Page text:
Bartlesville native, Ron Jones, was visiting a Tulsa classic car show in the late 1990s, when he fell head-over-heels in love with Route 66. The was walking around and noticed a lot of Route 66 memorabilia , including a 66 shield with a highway running through it. Next thing you know, that shield was inked on his calf and this proud 62 year old Vietnam vet to decide to start dedicating some serious skin to the most popular icons along the Mother Road. Ten years later he was named the 2009 “Person of the Year” by the Route 66 Alliance. Just this year he was immortalized on the label of Jones Soda. Best Road Trip Ever! http://itunes.apple.com/us/app/best-road-trip-ever/id374940747?mt=8 Road Trip 66 http://itunes.apple.com/us/app/road-trip-66/id415478066?mt=8
Clarksdale, Mississippi has long been described as “Ground Zero” for blues aficionados from around the globe. It all started here. They celebrate the area’s rich blues heritage and to provide a forum in which it can continue. Opened in May 2001, and owned by the Mayor, local attorney and businessman, Bill Luckett; Academy Award-winning actor and Mississippi Delta resident, Morgan Freeman; and Clarksdale resident and Memphis entertainment executive, Howard Stovall. It is the place for anyone looking for an true Delta Blues experience.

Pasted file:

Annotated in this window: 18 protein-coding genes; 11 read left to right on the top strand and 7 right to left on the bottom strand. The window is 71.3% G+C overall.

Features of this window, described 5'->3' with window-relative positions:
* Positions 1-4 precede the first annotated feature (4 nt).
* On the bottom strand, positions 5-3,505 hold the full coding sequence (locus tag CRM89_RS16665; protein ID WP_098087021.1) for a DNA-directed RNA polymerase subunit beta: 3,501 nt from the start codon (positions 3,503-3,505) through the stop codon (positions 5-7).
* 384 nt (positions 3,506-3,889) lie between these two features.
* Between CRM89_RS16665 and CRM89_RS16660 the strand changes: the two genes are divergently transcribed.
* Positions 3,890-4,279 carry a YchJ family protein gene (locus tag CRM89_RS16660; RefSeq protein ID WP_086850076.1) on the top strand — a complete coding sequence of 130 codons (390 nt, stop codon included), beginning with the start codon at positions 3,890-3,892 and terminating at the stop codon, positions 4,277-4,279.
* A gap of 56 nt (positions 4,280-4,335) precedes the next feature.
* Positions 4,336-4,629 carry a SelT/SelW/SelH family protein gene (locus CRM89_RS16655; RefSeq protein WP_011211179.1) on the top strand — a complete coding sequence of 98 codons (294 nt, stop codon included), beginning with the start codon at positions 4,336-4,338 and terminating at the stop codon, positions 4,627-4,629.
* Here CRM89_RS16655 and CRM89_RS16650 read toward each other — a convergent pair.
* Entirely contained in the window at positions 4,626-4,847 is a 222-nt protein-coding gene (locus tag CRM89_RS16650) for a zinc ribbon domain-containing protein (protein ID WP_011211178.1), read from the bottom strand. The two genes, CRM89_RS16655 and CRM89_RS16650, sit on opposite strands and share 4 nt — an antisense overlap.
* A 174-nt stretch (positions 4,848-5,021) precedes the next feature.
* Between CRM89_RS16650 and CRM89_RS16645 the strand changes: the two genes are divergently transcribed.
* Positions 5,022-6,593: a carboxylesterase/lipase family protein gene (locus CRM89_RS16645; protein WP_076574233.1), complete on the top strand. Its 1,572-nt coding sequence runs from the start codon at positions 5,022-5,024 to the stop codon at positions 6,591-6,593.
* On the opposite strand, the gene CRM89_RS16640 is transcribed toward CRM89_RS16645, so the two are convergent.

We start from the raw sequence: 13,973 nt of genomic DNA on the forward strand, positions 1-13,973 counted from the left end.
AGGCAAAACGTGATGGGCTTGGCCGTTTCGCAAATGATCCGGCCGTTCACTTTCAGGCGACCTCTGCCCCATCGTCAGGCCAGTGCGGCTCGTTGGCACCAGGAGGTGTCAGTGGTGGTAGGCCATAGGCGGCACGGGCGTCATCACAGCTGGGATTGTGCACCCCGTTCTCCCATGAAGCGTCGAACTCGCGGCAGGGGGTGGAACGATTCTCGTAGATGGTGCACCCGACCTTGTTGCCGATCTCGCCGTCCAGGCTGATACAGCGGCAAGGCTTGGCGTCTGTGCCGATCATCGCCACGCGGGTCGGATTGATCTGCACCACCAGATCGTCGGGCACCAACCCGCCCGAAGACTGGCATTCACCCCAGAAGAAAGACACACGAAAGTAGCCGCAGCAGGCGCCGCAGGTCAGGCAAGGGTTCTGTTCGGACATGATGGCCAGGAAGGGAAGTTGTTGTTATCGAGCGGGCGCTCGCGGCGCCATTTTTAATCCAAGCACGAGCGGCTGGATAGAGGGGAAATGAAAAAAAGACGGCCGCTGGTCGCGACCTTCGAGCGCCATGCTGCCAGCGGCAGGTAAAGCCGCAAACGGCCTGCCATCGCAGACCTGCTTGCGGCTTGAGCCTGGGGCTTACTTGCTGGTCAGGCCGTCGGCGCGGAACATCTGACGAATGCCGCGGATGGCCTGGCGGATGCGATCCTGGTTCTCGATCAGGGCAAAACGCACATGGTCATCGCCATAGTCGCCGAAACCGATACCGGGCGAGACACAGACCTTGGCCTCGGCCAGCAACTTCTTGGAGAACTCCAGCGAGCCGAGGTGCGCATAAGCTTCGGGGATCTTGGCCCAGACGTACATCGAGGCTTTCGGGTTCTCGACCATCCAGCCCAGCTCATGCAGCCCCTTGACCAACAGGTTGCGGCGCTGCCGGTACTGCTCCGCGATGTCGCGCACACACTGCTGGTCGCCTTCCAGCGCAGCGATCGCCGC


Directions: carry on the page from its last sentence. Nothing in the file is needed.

Get the apps “Best Road Trip Ever” http://itunes.apple.com/us/app/best-road-trip-ever/id374940747?mt=8 and Road Trip 66 http://itunes.apple.com/us/app/road-trip-66/id415478066?mt=8